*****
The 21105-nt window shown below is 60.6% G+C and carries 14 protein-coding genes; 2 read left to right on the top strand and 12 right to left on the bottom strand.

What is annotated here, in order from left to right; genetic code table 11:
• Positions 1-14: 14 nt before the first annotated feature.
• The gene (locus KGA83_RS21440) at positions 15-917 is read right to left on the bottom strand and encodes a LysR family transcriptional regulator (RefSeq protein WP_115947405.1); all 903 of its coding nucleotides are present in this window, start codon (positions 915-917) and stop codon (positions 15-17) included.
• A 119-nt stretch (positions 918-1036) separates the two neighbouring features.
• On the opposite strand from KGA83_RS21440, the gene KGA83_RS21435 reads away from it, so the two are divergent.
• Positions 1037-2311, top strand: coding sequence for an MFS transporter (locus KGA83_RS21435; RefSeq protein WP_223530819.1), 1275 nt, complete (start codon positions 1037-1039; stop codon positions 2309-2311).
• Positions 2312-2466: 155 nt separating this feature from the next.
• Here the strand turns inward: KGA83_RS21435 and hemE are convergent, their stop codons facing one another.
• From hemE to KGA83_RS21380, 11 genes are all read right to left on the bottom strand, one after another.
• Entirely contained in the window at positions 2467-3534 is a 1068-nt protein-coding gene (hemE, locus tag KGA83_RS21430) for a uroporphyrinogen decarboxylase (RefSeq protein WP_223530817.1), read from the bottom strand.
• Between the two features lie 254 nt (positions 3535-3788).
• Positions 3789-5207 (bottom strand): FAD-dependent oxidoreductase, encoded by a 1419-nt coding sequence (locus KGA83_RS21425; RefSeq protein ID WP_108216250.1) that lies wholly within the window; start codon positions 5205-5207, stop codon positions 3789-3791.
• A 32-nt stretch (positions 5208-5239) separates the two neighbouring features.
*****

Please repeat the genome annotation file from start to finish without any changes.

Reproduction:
The 21105-nt window shown below is 60.6% G+C and carries 14 protein-coding genes; 2 read left to right on the top strand and 12 right to left on the bottom strand.

What is annotated here, in order from left to right; genetic code table 11:
• Positions 1-14: 14 nt before the first annotated feature.
• The gene (locus KGA83_RS21440) at positions 15-917 is read right to left on the bottom strand and encodes a LysR family transcriptional regulator (RefSeq protein WP_115947405.1); all 903 of its coding nucleotides are present in this window, start codon (positions 915-917) and stop codon (positions 15-17) included.
• A 119-nt stretch (positions 918-1036) separates the two neighbouring features.
• On the opposite strand from KGA83_RS21440, the gene KGA83_RS21435 reads away from it, so the two are divergent.
• Positions 1037-2311, top strand: coding sequence for an MFS transporter (locus KGA83_RS21435; RefSeq protein WP_223530819.1), 1275 nt, complete (start codon positions 1037-1039; stop codon positions 2309-2311).
• Positions 2312-2466: 155 nt separating this feature from the next.
• Here the strand turns inward: KGA83_RS21435 and hemE are convergent, their stop codons facing one another.
• From hemE to KGA83_RS21380, 11 genes are all read right to left on the bottom strand, one after another.
• Entirely contained in the window at positions 2467-3534 is a 1068-nt protein-coding gene (hemE, locus tag KGA83_RS21430) for a uroporphyrinogen decarboxylase (RefSeq protein WP_223530817.1), read from the bottom strand.
• Between the two features lie 254 nt (positions 3535-3788).
• Positions 3789-5207 (bottom strand): FAD-dependent oxidoreductase, encoded by a 1419-nt coding sequence (locus KGA83_RS21425; RefSeq protein ID WP_108216250.1) that lies wholly within the window; start codon positions 5205-5207, stop codon positions 3789-3791.
• A 32-nt stretch (positions 5208-5239) separates the two neighbouring features.